As the August 21, 2017 solar eclipse gets closer, forest officials on the Malheur, Umatilla and Wallowa-Whitman National Forests are preparing for a large influx of visitors to the area. While some visitors will arrive with previous camping experience, many visitors will be using public lands for the first time. The Forest Service and other agencies have been making preparations to help everyone enjoy the eclipse as safely as possible, while also protecting natural resources.

Human-caused wildfires are a significant concern, given the extreme fire danger across eastern Oregon and the expected increase in campers and visitors for the upcoming solar eclipse. To address this concern, the national forests have activated a National Interagency Wildfire Prevention and Education Team to assist with fire prevention awareness in the days before and during the upcoming solar eclipse. The team will be staffing information centers throughout the three national forests to provide critical fire prevention messages and visitor information. Several information boards will also be placed throughout the forests to provide key information, including maps and pertinent regulations, as well as fire prevention information.

“We anticipate that many individuals traveling to view the eclipse may not be aware of the current wildfire danger,” said April Phillips, Fire Prevention Team Leader. Eastern Oregon hasn’t had significant rainfall since June, so any spark can start a wildfire.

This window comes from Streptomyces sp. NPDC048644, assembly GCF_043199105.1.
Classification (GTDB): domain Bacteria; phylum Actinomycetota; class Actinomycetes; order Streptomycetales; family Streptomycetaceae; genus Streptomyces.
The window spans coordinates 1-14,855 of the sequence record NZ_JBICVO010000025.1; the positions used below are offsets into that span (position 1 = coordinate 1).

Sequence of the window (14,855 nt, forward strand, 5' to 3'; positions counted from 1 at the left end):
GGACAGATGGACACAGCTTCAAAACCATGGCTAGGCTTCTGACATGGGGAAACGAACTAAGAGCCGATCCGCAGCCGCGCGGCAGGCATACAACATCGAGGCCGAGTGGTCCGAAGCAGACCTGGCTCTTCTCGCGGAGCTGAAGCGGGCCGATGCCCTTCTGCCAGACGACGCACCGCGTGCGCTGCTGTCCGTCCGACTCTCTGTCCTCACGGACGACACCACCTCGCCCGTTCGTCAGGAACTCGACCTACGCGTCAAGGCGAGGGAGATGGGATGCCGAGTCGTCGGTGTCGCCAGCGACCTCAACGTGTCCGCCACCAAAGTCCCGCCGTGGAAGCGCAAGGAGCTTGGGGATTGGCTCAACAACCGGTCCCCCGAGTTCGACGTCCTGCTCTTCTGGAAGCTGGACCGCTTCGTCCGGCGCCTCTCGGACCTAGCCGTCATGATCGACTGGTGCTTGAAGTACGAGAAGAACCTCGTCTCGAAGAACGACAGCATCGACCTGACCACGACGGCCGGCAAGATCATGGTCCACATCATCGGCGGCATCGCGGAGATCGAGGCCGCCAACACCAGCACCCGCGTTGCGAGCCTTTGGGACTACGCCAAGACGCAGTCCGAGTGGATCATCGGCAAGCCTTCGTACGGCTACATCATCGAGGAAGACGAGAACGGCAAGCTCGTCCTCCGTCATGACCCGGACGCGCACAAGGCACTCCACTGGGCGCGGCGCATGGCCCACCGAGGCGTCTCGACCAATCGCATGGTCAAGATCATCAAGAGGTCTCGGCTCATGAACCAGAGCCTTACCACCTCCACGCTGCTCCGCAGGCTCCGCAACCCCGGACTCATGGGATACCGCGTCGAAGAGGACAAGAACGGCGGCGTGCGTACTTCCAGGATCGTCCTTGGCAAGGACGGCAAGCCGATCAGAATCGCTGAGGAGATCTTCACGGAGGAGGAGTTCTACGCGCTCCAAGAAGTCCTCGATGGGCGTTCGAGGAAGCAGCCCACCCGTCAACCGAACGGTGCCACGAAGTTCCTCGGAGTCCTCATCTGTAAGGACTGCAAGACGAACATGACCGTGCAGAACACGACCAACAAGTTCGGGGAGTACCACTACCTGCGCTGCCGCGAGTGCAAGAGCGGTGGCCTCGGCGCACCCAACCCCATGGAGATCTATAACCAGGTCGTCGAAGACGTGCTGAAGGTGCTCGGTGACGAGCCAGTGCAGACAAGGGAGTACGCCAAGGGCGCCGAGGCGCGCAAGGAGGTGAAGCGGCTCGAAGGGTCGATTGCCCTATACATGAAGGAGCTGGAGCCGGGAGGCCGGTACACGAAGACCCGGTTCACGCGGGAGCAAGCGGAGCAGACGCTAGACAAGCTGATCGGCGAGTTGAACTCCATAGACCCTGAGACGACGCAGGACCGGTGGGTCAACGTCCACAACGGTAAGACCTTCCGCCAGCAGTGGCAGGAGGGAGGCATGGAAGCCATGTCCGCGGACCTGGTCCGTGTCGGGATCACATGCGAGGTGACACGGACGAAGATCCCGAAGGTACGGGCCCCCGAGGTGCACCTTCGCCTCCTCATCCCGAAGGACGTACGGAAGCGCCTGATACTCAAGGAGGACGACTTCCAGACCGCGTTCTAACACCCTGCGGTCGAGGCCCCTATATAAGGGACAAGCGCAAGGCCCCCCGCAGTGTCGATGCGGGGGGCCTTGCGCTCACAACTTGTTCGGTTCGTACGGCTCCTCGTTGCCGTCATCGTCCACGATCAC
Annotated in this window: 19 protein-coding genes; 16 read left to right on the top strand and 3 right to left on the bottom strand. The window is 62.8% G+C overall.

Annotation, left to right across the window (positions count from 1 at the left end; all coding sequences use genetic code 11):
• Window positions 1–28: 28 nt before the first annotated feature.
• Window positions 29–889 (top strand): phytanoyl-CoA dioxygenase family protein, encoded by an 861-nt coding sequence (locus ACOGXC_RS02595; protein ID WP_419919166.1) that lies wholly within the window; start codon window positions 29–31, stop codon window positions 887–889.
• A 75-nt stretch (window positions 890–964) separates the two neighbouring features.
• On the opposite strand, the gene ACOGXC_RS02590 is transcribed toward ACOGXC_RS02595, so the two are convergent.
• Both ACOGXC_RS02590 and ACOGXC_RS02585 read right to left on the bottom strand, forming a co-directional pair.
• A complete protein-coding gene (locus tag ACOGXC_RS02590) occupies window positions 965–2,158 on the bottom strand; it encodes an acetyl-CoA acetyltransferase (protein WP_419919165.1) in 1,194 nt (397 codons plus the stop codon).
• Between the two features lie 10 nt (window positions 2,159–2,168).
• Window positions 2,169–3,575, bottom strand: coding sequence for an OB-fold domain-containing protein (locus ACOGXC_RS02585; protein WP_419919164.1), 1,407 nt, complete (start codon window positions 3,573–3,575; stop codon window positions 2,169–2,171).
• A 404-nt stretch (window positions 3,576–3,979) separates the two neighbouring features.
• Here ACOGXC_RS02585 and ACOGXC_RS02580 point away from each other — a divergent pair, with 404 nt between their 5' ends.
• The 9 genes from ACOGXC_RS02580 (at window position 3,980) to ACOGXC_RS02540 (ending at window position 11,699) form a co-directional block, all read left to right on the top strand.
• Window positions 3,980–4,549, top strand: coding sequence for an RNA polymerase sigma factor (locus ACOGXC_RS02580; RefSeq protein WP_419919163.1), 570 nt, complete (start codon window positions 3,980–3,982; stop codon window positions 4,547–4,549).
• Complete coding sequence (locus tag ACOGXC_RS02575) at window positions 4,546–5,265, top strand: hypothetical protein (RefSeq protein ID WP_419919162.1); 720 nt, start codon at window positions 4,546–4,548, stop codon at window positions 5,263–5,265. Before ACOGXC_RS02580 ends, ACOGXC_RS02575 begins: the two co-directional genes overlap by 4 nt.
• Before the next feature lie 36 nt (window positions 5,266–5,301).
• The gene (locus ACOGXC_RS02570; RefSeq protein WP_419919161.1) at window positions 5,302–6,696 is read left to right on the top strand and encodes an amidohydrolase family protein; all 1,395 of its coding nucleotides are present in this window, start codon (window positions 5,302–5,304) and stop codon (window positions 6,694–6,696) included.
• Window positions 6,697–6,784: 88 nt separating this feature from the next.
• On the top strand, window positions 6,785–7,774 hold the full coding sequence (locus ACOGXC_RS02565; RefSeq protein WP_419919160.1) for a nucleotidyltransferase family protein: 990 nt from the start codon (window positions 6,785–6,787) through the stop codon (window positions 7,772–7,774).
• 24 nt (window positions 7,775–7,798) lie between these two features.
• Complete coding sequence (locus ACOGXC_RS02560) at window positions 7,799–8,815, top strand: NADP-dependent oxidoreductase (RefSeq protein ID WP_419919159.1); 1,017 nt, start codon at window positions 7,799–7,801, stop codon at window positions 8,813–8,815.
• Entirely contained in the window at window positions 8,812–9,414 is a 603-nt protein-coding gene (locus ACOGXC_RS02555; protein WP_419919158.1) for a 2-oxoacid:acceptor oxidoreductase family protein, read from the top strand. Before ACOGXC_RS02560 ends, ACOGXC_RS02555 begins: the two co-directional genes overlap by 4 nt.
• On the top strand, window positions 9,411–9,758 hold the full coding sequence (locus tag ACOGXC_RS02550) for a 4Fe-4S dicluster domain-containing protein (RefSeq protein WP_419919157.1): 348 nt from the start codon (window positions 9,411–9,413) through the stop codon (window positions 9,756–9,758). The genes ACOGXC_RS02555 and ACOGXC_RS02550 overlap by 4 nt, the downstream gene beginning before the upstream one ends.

The Malheur, Umatilla and Wallowa-Whitman National Forests are now at the peak of fire season. The fire danger rating is EXTREME across the three forests and Public Use Restrictions banning campfires and chainsaw use are in effect. Forest officials ask the public to obey campfire restrictions and forest rules, avoid parking on or driving on dry grass, and be sure there are no chains dragging from vehicles. While this is a celebratory event, visitors must leave all fireworks at home if they are visiting public lands, because it is illegal to discharge or even possess fireworks on public lands.

Most remote areas have limited services, facilities and wireless coverage. Please plan ahead and contact one of the national forest offices to make sure you have the latest information, know the regulations, and come prepared with the right supplies before heading into the forest. Office hours may vary by forest leading up to, and during the solar eclipse.